Tibetan Democracy - Governance, Leadership and Conflict in Exile
New book by Trine Brox
How do you govern 130,000 people from exile? Tibet – and the struggles of Tibetan exiles – are elements of an ongoing and highly debated issue. The Dalai Lama’s democratisation process during his time in India from 1959–2011, and the subsequent election of Lobsang Sangay as prime minister-in-exile, marked to the Tibetan people the move away from a seemingly feudal societal structure and traditional theocratic governance. Central to these Tibetan democracy aspirations is the ’freedom struggle’ in which Tibetans dream of an ideal politics which includes both Tibetans residing in Tibet and those in exile, with the ultimate goal of returning to a self-ruled Tibet. However, some have questioned whether the fight for democracy has helped or hindered a united and free Tibet.
To elucidate this complex debate Trine Brox has undertaken extensive fieldwork investigating how democracy is viewed and practised amongst Tibetans in exile. In so doing, she explores how the Tibetans living in India imagine, organise and negotiate governance that is modern and democratic, but uniquely Tibetan. This is an important book for those with an interest in Tibet, exile communities and democracy.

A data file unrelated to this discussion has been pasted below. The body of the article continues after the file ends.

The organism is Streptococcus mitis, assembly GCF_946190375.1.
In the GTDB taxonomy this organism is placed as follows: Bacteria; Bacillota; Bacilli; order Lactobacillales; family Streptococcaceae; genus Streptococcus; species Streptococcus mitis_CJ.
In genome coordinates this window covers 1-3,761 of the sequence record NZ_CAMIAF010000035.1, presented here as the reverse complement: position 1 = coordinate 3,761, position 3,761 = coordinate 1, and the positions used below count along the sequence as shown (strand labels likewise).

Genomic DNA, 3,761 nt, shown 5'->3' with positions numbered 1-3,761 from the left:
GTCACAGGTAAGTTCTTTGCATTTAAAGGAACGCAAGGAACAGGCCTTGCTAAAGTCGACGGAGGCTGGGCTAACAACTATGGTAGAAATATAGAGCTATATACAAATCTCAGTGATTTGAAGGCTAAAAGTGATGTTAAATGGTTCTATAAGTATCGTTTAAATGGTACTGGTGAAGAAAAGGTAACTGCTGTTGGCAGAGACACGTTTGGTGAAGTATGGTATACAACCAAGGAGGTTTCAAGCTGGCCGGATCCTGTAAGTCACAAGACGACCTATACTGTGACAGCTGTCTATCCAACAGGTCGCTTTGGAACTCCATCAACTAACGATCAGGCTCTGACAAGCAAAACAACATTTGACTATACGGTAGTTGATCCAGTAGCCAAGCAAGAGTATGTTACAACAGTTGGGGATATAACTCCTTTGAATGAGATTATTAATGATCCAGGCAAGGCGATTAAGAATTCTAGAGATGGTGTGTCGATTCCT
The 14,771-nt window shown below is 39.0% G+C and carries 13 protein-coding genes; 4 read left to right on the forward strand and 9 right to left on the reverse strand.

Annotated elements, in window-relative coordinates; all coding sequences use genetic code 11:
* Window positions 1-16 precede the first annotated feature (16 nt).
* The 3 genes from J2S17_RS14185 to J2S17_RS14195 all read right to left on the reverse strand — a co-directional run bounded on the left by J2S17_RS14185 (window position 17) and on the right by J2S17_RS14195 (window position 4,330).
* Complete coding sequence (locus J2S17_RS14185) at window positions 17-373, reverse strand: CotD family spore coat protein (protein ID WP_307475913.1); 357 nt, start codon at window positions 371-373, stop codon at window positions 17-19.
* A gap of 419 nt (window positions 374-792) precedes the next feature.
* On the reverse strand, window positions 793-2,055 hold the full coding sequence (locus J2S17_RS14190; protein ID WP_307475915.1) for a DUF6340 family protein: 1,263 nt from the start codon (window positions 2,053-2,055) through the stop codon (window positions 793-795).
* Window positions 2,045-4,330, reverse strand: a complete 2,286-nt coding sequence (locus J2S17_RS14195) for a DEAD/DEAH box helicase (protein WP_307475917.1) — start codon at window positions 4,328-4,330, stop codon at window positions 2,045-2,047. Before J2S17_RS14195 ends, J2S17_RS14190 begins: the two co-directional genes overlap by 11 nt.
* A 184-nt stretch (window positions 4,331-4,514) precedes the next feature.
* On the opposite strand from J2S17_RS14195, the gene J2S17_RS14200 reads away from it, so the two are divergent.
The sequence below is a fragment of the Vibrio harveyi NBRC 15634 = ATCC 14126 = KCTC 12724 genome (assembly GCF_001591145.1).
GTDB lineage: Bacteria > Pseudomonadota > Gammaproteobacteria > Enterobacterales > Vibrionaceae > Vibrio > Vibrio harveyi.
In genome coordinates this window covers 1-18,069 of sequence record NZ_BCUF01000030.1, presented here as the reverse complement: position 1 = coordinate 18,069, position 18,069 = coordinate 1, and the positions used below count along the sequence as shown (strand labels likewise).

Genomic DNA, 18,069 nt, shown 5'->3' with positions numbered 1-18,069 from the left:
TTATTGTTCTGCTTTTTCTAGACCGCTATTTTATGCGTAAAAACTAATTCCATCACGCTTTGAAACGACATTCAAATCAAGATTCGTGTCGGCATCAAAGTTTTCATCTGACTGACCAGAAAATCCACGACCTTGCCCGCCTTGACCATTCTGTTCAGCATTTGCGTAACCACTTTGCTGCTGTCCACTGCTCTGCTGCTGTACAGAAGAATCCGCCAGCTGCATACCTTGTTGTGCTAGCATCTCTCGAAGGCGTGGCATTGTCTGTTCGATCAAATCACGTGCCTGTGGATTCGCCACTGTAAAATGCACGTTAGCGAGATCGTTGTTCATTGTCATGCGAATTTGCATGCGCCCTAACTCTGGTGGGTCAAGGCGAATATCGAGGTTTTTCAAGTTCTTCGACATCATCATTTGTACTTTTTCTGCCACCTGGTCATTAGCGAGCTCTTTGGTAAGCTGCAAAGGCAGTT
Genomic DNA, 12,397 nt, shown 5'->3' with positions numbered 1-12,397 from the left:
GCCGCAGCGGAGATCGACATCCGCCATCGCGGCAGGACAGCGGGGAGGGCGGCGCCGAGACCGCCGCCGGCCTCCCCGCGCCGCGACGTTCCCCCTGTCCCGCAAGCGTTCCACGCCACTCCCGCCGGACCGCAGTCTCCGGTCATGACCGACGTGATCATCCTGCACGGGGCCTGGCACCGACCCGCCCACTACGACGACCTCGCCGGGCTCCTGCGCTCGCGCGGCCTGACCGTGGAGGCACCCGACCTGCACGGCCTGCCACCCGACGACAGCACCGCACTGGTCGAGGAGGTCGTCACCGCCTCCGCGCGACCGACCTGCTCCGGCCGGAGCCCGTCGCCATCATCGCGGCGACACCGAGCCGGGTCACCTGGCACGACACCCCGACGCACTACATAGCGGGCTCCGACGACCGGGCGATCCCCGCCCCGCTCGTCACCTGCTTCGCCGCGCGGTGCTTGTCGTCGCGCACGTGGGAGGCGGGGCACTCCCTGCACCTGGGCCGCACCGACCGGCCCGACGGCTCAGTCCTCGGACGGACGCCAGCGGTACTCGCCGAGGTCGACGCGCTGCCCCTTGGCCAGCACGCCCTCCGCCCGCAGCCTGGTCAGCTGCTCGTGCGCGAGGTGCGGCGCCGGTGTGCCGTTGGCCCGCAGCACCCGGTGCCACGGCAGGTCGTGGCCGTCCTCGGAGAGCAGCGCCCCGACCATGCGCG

‘Trine Brox plunges us into the transformations, translations, paradoxes and contradictions of democracy as a sacred gift decreed from above by the Dalai Lama, now rapidly maturing into distinctively Tibetan forms. The tensions between democracy as an inborn right, democracy as modernity, democracy as legitimacy, democracy as a support for or a threat to national unity, are fully explored, bringing to us many Tibetan subjectivities. How exiled Tibetans make sense, and make use of this gift, making it fully theirs and no longer that of the giver, is what makes this book a sensitive insight into the paths taken and not taken.’ – Gabriel Lafitte, author of Spoiling Tibet: China and Resource Nationalism on the Roof of the World
TRINE BROX is Associate Professor at the Department of Cross-Cultural and Regional Studies, University of Copenhagen. A specialist on Tibet, she is co-editor with Ildikó Bellér-Hann of On the Fringes of the Harmonious Society: Tibetans and Uyghurs in Socialist China (2014).